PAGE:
Lorrie Ness

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It Was Everyone. It Was No One.

Not my cousin —
both his legs were in a cast.
And not my mom. And not her mom.
And that left everyone else.

I take credit for waking up,
blood and serum dried like shelf mushrooms
along the length of my lips. I take credit for howling
as mom blotted with a warm washcloth,
pried me apart in the tub.

Who did this?    I just woke up this way.
Who did this?    I went to bed alone.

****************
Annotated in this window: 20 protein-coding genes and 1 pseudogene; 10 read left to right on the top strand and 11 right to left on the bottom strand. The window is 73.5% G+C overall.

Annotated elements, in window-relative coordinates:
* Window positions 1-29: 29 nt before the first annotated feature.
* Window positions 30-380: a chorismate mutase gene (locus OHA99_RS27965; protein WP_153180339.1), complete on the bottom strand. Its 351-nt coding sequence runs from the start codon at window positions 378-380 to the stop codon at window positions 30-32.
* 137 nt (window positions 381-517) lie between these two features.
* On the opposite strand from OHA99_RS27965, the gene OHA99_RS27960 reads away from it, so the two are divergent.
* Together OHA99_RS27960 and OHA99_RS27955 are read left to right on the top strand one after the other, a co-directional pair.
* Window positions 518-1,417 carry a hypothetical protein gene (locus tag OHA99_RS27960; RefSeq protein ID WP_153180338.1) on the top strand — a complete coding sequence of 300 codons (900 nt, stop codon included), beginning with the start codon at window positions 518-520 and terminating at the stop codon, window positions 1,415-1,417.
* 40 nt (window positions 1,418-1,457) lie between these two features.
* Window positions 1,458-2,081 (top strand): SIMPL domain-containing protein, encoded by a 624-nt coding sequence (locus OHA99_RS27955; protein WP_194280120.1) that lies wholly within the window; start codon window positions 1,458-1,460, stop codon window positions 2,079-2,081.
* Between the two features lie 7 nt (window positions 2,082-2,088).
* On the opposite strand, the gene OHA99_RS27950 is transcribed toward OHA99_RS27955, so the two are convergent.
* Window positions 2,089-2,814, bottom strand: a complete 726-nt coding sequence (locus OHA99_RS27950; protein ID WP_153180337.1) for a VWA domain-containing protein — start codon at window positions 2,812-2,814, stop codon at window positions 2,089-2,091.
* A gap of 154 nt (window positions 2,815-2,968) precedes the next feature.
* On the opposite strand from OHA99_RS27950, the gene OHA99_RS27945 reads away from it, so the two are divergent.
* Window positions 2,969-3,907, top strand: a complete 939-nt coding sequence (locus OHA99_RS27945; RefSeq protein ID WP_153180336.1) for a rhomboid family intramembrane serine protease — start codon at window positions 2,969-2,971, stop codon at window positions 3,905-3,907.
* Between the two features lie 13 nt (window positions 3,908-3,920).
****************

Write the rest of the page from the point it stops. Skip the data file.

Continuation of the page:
Who did this?    What?

Why can’t you remember?
What do you mean no one was with you?

Mom fingered my scalp as if searching for an exit wound
where my memories fled. Then the truth is,
you did this to yourself.

I dried off. I got dressed. I smiled
and hugged my cousin, whose legs were in a cast.
And my mom. And her mom. And all my other loved ones.

It was the day after
Thanksgiving and eight people were waking up
at our house.


Lorrie Ness is a poet working in Virginia. Her work can be found at Palette Poetry, THRUSH Poetry Journal, Typishly and various other journals. She was twice nominated for a Best of the Net Award by Sky Island Journal. Her chapbook Anatomy of a Wound is published by Flowstone Press.